If the book of Isaiah shows the work of several authors, brought editorially into a single volume, then the proposed Anglican Communion Covenant is an example of the opposite: one whole mutating into two separate documents.
The recently published St Andrew’s Draft (News, 8 February) invites Churches to recognise themselves in an expanded general statement about Anglicanism and its place within the greater Church, and thereby to co-operate with a loosely tacked-on grievance procedure.
We need to look at the two parts separately. The earlier has changed from the draft circulated and commented on in 2007 (Comment, 4 January) more in tone than content. Subtle alterations, such as replacing nouns by verbs, have created a more dynamic feel. More reference to prayer and worship has emphasised that, for Anglicans, the spiritual practice of faith is central, while any reference to particular disputes has gone.
The scriptural material is now woven into the text alongside quotations from core Anglican formularies rather than standing apart. There is a far better sense of how Anglicans see themselves and their Churches as part of the whole Body of Christ.
One thing that has not changed is significant, too: the pressure to create a confessional constitution beyond traditional Anglican formularies has again been resisted. The draft sets out the four Instruments of Communion more fully, but does not attempt to develop an ecclesiology to indicate the respective force each should have among covenanting Churches. This is an omission that is telling for the grievance procedure.
Reaction to this first part of the Covenant has been muted. A few lone voices from the political right dislike the retention of the Five Marks of Mission, in particular that we “seek to transform unjust structures of society” and “strive to safeguard the integrity of creation”. A small number of religious conservatives hope that an Episcopal Church leadership that they believe is morphing into Unitarianism would baulk at signing up to even the broad, traditional formularies here.
The change from “Kingdom” to “reign” of God reads in the UK as a decision to avoid a term associated with liberal theology; in the United States, it smacks of an option for the gender-inclusive language that many conservatives hate. We are still two nations divided by a common tongue.
What comes towards the end of the draft, though, has been the focus of most attention. The Design Group now includes a detailed early draft of how a grievance might be handled, setting out four “Routes” of varying complexity, but where even the most urgent cases look set to take years rather than months.
Those who wanted a quick “disciplinary” process are clearly disappointed; those who believe that talking and listening are at the heart of the Anglican way see much to approve.
The one concession to speed is the Design Group’s directing many decisions that need to be taken quickly to the Archbishop of Canterbury. Presumably, this is because the Primates’ Meeting, Anglican Consultative Council (ACC), and Lambeth Conference are expensive and difficult bodies to convene in haste.
What has not yet been tackled is how to link the grievance timetable with the decision-making processes of a province subject to complaint. Some have large councils that meet only every three years.
The choice for the Design Group lies between a covenant that requires provinces, at the expense of their synodical structures, to devolve their response to a smaller body able to meet more quickly, or one that allows the procedure to be reduced to a snail’s pace by a Church that expects to be given time to refer back to its governing body at each stage of the process.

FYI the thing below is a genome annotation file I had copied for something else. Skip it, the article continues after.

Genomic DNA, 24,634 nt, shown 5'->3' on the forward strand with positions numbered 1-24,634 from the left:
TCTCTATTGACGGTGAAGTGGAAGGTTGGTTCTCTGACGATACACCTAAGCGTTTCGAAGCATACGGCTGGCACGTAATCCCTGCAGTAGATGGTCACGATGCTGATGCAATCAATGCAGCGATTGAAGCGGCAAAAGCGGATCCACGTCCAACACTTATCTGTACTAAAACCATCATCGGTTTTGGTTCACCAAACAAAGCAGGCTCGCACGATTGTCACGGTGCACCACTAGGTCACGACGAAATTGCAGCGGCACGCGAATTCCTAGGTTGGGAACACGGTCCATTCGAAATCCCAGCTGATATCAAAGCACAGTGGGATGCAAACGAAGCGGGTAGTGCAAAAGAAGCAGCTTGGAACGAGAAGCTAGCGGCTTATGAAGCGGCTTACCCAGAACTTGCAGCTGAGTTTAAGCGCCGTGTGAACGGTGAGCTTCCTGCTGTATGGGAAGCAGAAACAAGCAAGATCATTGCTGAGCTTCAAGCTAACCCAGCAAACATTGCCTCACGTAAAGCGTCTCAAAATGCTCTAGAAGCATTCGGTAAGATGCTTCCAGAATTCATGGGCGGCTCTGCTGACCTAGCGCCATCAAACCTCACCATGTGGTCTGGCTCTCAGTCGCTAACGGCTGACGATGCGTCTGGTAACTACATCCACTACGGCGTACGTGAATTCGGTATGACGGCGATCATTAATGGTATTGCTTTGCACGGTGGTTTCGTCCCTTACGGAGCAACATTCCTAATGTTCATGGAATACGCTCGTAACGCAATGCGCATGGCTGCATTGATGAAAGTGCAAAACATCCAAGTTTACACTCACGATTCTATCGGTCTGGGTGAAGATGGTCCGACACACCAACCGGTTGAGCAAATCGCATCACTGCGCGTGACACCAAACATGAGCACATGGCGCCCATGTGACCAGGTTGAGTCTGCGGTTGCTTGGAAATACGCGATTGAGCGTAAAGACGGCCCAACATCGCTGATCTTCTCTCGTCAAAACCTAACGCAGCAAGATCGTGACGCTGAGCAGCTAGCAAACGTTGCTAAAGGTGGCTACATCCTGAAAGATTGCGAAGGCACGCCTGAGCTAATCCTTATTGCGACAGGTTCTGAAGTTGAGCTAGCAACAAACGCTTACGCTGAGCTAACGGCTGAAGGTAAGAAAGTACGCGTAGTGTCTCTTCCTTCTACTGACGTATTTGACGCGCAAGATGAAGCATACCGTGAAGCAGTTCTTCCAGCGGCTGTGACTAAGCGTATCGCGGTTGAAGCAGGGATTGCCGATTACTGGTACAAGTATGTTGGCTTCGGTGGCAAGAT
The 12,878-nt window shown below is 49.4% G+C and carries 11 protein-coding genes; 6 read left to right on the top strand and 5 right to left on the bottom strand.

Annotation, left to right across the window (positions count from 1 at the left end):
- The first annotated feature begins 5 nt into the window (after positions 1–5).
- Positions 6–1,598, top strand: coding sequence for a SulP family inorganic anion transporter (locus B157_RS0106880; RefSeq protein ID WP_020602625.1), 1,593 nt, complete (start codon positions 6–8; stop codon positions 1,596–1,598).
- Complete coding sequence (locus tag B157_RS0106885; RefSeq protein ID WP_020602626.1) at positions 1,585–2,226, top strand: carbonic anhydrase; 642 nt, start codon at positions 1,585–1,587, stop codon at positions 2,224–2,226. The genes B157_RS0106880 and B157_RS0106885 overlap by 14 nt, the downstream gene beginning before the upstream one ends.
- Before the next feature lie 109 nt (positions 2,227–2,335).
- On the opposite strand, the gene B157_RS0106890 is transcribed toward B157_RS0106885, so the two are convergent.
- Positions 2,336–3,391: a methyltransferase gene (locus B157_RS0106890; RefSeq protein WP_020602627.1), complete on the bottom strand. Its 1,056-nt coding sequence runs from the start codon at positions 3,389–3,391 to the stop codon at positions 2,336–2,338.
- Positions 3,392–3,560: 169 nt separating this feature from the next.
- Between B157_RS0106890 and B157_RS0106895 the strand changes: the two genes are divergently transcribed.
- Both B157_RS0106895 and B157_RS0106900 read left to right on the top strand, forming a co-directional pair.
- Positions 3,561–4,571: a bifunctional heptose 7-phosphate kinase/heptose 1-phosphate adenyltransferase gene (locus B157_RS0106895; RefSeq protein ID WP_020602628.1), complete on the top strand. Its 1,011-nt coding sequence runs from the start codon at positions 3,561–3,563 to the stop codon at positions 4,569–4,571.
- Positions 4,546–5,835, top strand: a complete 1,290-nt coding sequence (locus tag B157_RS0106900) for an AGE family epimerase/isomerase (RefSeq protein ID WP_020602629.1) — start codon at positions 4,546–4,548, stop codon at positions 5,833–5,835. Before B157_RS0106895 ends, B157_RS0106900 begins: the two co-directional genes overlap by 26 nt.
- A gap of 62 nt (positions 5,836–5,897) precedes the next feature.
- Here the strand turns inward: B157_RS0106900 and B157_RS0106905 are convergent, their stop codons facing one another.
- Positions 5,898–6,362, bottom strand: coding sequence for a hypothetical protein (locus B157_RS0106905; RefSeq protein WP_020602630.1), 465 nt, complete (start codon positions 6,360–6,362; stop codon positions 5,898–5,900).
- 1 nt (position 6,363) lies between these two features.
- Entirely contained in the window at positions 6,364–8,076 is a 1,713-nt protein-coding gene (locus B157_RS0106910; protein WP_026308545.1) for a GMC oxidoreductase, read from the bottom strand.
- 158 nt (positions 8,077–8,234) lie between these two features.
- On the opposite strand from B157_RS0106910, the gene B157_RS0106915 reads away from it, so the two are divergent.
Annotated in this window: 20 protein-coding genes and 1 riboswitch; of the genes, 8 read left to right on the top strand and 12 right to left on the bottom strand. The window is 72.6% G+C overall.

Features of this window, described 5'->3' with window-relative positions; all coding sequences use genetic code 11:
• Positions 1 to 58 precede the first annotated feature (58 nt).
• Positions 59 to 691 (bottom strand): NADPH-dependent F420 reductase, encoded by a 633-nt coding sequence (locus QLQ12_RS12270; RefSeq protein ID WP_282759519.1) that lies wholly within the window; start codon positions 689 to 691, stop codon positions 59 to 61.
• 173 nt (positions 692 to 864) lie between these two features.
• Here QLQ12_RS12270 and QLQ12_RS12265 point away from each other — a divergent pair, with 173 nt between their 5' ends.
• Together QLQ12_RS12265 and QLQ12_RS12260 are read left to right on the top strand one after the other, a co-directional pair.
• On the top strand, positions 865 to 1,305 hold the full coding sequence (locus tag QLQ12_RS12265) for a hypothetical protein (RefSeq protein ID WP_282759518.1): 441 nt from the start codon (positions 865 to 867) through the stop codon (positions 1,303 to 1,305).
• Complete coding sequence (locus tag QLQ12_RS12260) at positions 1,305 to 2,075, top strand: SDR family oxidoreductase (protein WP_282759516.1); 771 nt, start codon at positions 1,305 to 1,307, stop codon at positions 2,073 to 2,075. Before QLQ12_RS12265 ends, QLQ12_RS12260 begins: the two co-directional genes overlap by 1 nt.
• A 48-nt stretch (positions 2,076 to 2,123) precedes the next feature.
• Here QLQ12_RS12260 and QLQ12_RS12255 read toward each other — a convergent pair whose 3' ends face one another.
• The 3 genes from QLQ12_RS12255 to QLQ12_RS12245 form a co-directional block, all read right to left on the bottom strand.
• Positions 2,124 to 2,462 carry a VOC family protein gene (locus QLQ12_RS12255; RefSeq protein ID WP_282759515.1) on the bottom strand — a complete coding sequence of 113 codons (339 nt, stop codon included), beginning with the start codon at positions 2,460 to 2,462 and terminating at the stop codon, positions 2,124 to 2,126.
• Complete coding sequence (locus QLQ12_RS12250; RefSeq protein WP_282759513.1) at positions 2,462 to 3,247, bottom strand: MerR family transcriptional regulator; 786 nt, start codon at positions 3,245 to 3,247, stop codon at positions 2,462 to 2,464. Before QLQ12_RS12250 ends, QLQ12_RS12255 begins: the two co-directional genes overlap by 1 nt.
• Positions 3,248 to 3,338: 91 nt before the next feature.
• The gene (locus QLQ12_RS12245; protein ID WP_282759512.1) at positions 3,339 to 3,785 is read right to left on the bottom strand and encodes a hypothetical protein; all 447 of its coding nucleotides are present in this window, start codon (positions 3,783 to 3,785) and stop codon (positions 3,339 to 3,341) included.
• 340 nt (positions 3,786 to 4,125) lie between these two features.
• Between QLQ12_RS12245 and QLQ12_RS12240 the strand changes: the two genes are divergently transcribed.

The most significant development has been that the ACC replaces the Primates’ Meeting as the body to which the most intractable issues would be sent. Anglican Churches share the language of being “episcopally led and synodically governed”, but express it in different ways. It may well be that the ACC is the proper body to determine these issues, but a later draft will have to explain why.
In the mean time, reaction has focused on the make-up of this least understood of the four Instruments. While many applaud that it is the only one not composed exclusively of bishops, some are unconvinced that all provinces have fair appointment mechanisms. Others argue for some form of proportional representation that would, according to one calculation, give Nigeria 13 voting members to the United States two.
A number of commentators focus on the workability of the procedure, and try to determine its acceptability according to how it would apply to the presenting issues of sexuality and territorial incursions. Both poles of the debate take a pessimistic stance: liberals feel it would exclude them; conservatives call it toothless.
Some commentators try to explore how the Covenant procedures would work to prevent new disputes reaching the impasse of the sexuality debate. The Design Group needs to decide whether its proposals are essentially about avoiding future conflicts, or if it intends them to be able to resolve matters that are already rancorous.
In keeping with the spirit of the St Andrew’s Draft, it is worth ending on an upbeat note. I believe that the Covenant is less a reaction to a particular divisive issue than a natural consequence of the Anglican Communion having grown beyond being the Church of England writ large.
The challenge is for us to see this as a sign of maturity rather than a symptom of failure, and to use the text in the first part of the draft as a positive tool for our mission. Slowly, the Design Group is edging towards a confident statement of what Anglicanism strives to be, for God and the world.
The Rt Revd David Walker is the Bishop of Dudley.